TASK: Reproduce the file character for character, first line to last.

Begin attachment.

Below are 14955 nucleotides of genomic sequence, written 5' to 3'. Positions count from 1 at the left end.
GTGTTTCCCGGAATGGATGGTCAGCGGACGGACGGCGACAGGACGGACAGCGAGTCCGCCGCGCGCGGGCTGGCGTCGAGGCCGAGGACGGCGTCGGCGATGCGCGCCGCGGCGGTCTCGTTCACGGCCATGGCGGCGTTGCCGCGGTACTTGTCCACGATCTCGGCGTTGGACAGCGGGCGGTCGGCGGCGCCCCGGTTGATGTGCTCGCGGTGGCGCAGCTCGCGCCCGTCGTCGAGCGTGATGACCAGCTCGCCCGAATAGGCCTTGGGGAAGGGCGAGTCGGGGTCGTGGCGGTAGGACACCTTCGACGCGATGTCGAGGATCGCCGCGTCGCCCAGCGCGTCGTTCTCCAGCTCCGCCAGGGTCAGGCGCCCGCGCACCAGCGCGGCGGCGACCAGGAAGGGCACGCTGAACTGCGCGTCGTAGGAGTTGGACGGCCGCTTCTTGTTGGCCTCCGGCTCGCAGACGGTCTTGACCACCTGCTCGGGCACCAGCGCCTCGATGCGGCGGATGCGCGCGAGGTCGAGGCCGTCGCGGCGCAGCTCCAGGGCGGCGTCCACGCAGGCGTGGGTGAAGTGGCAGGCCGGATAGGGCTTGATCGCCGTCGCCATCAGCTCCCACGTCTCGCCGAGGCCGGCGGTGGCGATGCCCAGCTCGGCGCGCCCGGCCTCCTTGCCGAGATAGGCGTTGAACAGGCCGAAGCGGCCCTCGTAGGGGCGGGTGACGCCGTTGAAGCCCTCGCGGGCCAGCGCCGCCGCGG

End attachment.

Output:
Below are 14955 nucleotides of genomic sequence, written 5' to 3'. Positions count from 1 at the left end.
GTGTTTCCCGGAATGGATGGTCAGCGGACGGACGGCGACAGGACGGACAGCGAGTCCGCCGCGCGCGGGCTGGCGTCGAGGCCGAGGACGGCGTCGGCGATGCGCGCCGCGGCGGTCTCGTTCACGGCCATGGCGGCGTTGCCGCGGTACTTGTCCACGATCTCGGCGTTGGACAGCGGGCGGTCGGCGGCGCCCCGGTTGATGTGCTCGCGGTGGCGCAGCTCGCGCCCGTCGTCGAGCGTGATGACCAGCTCGCCCGAATAGGCCTTGGGGAAGGGCGAGTCGGGGTCGTGGCGGTAGGACACCTTCGACGCGATGTCGAGGATCGCCGCGTCGCCCAGCGCGTCGTTCTCCAGCTCCGCCAGGGTCAGGCGCCCGCGCACCAGCGCGGCGGCGACCAGGAAGGGCACGCTGAACTGCGCGTCGTAGGAGTTGGACGGCCGCTTCTTGTTGGCCTCCGGCTCGCAGACGGTCTTGACCACCTGCTCGGGCACCAGCGCCTCGATGCGGCGGATGCGCGCGAGGTCGAGGCCGTCGCGGCGCAGCTCCAGGGCGGCGTCCACGCAGGCGTGGGTGAAGTGGCAGGCCGGATAGGGCTTGATCGCCGTCGCCATCAGCTCCCACGTCTCGCCGAGGCCGGCGGTGGCGATGCCCAGCTCGGCGCGCCCGGCCTCCTTGCCGAGATAGGCGTTGAACAGGCCGAAGCGGCCCTCGTAGGGGCGGGTGACGCCGTTGAAGCCCTCGCGGGCCAGCGCCGCCGCGG